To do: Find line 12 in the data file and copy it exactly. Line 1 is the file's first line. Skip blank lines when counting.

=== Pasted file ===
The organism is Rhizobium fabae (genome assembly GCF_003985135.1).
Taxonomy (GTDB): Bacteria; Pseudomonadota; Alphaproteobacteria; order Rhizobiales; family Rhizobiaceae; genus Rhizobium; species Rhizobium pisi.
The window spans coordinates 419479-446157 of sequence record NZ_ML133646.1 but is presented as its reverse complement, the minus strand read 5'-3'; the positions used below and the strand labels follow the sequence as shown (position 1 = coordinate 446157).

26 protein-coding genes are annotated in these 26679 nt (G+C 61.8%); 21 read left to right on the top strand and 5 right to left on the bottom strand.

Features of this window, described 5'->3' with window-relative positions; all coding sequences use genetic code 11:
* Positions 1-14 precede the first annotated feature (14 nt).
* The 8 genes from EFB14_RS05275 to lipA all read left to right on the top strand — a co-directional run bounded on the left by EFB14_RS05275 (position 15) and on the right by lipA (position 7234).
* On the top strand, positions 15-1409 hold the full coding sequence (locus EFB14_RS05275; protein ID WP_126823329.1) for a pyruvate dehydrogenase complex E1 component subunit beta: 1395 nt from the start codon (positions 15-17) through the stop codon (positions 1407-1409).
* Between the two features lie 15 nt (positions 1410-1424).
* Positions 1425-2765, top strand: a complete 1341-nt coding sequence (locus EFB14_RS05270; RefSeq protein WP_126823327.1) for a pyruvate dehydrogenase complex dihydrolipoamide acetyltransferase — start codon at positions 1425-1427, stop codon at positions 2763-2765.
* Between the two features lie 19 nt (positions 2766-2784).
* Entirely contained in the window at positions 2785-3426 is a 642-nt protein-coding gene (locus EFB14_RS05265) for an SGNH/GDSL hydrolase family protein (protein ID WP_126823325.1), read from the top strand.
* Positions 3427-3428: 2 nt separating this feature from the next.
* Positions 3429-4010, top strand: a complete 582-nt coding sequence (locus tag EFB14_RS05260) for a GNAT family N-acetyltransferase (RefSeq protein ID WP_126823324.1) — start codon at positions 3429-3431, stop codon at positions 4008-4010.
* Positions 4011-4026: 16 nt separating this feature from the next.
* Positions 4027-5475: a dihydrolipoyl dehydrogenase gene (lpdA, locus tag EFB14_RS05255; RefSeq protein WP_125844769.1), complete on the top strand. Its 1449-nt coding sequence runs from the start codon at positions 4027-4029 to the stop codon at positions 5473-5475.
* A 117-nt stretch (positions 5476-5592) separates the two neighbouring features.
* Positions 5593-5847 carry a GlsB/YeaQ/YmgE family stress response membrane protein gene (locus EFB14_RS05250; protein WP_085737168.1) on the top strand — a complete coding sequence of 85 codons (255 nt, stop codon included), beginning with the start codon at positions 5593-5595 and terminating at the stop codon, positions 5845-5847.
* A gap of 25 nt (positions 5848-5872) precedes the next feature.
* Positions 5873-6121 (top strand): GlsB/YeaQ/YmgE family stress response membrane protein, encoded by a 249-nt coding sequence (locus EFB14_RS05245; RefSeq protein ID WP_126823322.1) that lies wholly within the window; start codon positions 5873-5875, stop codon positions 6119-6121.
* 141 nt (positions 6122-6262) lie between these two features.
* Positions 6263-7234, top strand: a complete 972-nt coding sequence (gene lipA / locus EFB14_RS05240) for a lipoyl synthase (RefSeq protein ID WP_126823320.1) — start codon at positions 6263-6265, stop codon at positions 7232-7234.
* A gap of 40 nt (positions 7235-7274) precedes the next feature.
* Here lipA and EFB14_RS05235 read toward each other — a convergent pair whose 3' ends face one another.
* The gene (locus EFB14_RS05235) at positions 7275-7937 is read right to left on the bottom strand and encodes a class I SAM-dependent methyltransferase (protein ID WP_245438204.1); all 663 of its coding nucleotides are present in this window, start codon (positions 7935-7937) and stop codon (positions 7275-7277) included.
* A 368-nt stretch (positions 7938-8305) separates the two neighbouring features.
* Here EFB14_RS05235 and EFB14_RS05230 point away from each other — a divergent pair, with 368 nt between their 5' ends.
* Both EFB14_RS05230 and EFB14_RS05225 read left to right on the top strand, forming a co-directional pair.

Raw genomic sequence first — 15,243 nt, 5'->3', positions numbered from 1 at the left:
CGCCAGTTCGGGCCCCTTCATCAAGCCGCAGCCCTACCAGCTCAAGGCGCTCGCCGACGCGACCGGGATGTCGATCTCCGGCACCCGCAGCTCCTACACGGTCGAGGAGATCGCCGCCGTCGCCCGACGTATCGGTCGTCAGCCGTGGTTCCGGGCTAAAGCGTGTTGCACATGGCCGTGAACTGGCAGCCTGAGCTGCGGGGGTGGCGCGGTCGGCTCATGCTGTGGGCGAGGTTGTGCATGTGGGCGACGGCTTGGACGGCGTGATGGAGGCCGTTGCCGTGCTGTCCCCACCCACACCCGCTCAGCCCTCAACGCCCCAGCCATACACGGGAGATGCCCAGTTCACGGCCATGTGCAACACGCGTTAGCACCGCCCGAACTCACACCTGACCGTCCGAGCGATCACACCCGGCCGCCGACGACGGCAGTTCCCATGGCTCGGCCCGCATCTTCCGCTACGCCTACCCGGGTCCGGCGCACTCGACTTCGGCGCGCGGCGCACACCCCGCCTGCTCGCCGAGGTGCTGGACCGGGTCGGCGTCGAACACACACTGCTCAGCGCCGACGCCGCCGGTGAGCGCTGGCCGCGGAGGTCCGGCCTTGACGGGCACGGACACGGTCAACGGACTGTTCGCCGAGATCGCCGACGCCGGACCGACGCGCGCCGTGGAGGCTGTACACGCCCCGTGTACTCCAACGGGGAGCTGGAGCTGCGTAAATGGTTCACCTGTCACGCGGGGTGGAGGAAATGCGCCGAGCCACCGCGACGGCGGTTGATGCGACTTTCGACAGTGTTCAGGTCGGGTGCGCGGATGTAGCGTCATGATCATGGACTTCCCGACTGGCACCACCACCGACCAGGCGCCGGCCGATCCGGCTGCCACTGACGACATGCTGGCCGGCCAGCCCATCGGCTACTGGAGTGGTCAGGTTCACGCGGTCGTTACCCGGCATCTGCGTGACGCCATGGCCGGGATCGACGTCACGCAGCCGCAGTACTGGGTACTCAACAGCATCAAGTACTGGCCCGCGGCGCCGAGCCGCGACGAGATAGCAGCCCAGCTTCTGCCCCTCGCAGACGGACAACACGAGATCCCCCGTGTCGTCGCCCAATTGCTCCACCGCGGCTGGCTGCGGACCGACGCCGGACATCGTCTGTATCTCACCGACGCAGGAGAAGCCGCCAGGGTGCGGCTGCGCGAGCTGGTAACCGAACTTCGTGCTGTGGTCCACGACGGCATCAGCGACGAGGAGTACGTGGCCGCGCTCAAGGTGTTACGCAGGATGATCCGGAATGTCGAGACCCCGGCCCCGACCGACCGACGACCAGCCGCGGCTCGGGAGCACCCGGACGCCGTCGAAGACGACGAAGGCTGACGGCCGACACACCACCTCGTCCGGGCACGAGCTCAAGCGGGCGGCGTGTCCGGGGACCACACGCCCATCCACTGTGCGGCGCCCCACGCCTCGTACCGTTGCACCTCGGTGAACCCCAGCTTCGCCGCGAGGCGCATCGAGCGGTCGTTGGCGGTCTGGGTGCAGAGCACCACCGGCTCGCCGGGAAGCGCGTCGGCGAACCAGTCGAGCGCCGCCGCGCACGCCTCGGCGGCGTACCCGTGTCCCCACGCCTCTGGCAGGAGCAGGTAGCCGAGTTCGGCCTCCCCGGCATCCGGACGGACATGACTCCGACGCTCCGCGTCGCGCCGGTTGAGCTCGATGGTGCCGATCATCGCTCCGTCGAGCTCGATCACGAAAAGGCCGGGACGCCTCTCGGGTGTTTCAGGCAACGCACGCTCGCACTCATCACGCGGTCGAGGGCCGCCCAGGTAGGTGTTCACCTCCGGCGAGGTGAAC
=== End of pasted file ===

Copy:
* Entirely contained in the window at positions 2785-3426 is a 642-nt protein-coding gene (locus EFB14_RS05265) for an SGNH/GDSL hydrolase family protein (protein ID WP_126823325.1), read from the top strand.